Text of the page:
A lot of us love to grow peppers because of their low maintenance and cost-effectiveness. But what happens when you notice that their leaves begin to yellow, especially when you feel like you’ve been doing everything right?
Don’t worry, you aren’t alone! I’ve had many fellow gardeners ask me, “why are my pepper plant leaves turning yellow?” If you’re wondering why as well, read on as I show you the top four common reasons why and the remedies to it!
Why Are My Pepper Plant Leaves Turning Yellow?
No one likes seeing yellow leaves on their pepper plants, as this may indicate serious problems! Find out why it happens and how you may be able to remedy them with these points:
1. Watering Stress
Watering too little can have your plants wilt and yellow, but the same goes for watering it too much! Yes, water is a vital ingredient to help your plants grow, but they need to have the right amounts.
When growing pepper plants, you only want them to have the right amount of water for moist soil. You don’t want it soaking wet!
Furthermore, the soil should have enough drainage, especially if you plant in pots. If not, then water gets trapped to the pot and the roots become water-logged, eventually rotting and lowing oxygen. The result: Yellowing leaves and smaller plants!
Water only the right amounts that keep the soil moist, not too wet, or completely dried out. Water meters can help to measure amounts of water in the soil and pH levels to have pepper plants reach optimum acidity levels.
When watering your plants, make sure that the soil dries out slightly between your waterings. This prevents overwatering. You can feel the soil first and gauge whether it’s dry, watering it only when needed.
Did you know that plants can suffer from diseases, too? Common pepper plant diseases include wilting, bacterial leaf spot, or phytophthora blight, which cause pepper plant leaves to yellow.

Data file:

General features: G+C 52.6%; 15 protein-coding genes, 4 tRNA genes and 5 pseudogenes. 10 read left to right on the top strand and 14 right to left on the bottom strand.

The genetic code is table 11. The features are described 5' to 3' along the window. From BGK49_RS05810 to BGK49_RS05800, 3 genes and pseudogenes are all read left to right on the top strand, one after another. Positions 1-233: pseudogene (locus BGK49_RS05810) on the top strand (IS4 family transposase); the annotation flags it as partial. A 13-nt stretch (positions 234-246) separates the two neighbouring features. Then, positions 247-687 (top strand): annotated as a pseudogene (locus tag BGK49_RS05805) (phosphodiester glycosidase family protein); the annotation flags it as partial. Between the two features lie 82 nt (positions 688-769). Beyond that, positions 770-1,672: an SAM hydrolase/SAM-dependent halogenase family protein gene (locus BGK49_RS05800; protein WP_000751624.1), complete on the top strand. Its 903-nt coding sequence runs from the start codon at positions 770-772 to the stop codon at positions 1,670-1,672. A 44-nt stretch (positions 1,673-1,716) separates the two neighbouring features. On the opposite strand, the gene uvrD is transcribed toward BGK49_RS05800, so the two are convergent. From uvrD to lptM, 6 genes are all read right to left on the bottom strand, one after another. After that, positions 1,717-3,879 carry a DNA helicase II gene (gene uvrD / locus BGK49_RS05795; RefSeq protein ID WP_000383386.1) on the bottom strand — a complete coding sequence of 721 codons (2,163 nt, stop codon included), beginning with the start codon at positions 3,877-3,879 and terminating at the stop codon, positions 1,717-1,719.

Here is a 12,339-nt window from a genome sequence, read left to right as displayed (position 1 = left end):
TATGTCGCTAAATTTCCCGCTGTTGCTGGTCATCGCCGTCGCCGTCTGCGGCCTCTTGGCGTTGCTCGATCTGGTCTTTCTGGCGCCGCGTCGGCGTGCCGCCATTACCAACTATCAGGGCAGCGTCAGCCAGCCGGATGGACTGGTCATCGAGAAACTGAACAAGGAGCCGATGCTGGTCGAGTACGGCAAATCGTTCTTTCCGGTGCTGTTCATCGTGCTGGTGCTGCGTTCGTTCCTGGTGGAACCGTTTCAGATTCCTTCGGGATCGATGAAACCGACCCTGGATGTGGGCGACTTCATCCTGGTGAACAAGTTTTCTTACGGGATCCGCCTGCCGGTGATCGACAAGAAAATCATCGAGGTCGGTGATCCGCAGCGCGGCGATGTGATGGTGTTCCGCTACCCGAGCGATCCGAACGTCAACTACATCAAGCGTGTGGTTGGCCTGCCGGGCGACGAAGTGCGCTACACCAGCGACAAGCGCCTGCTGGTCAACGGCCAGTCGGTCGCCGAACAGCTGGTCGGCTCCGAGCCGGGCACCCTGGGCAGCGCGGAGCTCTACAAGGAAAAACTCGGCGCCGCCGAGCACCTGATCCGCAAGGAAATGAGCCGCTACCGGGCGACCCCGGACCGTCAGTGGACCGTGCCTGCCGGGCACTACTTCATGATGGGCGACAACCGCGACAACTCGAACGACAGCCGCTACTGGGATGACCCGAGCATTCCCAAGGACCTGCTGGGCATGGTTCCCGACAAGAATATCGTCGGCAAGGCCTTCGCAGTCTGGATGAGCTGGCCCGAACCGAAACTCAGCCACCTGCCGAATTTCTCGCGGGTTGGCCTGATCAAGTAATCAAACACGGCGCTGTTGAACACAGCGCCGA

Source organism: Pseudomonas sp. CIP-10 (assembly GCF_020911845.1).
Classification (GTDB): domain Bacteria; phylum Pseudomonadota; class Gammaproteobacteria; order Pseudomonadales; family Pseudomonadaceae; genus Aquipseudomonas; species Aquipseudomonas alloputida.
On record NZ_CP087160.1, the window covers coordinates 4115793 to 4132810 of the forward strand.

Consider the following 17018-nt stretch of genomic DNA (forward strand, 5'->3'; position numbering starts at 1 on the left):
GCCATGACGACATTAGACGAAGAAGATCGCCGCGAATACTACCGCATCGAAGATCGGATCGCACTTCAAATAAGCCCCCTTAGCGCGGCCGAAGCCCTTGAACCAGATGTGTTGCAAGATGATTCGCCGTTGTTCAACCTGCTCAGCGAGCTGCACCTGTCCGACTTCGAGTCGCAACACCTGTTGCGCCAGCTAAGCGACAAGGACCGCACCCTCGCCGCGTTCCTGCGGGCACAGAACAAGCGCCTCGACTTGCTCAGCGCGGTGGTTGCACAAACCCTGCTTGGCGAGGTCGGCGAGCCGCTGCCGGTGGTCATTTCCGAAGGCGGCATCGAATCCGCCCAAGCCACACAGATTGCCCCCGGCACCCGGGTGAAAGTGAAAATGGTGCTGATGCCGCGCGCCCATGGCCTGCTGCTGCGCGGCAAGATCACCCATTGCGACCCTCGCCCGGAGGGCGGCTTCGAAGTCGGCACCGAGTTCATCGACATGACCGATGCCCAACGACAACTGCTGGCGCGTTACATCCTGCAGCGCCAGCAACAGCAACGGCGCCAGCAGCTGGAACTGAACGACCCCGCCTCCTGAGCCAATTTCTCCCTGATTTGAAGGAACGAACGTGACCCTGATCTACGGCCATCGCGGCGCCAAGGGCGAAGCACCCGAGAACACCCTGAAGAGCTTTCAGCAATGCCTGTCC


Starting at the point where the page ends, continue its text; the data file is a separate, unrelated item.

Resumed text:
Unfortunately, if your pepper plant suffers from a disease, it may be untreatable and you must discard the pepper plant. Furthermore, you will have to wait for at least a year before you can start replanting nightshade vegetables like the pepper plant to avoid the diseases from resurfacing to new ones.
3. Any Pests?
Of course, those pesky pests can mooch up nutrients your pepper plant needs! Pests such as aphids, psyllids, and mites would stick and suck on your pepper plant, diverting its nutrients and water. As a result, the pepper plant leaves begin to yellow.
If you see any pests or suspect that your plant may have it, then you can treat your plants with insecticide or Neem oil, which is a natural alternative that kills harmful pests without negatively affecting beneficial insects, people, and animals.
4. Nutrient Deficiencies
One of the top nutrient deficiencies in bell peppers (and other plants) is nitrogen! This is a mobile nutrient, so plants shift Nitrogen from different parts of the plant.
If your pepper plants run low on Nitrogen, it moves any of the remaining nutrients from older leaves to newer ones. That’s why you can see larger and older leaves at the bottom of your plant begin to yellow first. Eventually, the leaves will fall off and the top leaves look green and healthy.
There may also be other nutrient deficiencies, such as:
- Magnesium, which is essential for pepper plant health. Leaves will begin to yellow but its veins remain green, compared to a Nitrogen deficiency
- Calcium helps plants absorb nutrients better and when pepper plants don’t have enough of it, leaves begin to curl and show brown spots
Fortunately, some sprays and fertilizers can help give your plants the nutrients it needs. And if you can, replanting pepper plants with new and richer soil will do wonders. If you can’t replace the soil, you can use Epsom salt in your soil for a healthier magnesium uptake, as well as eggshells and crab shells to increase calcium and magnesium content.
Do you want to learn more about how to remedy yellowing plant leaves? Find out helpful solutions from this video:
Wrapping It Up
You’ll be surprised that one of the top culprits of yellowing pepper plant leaves is from overwatering it! You should check your pepper plants and its soil quality as well, ensuring that it isn’t too wet or dry and that the soil has a good compost and fertilizer. That way, you won’t have to worry about pests and nutrient deficiencies in the long-term.
I hope that this article answers your question, “why are my pepper plant leaves turning yellow? Now that you know the reasons why, evaluate your pepper plant and follow the right remedies for healthier leaves.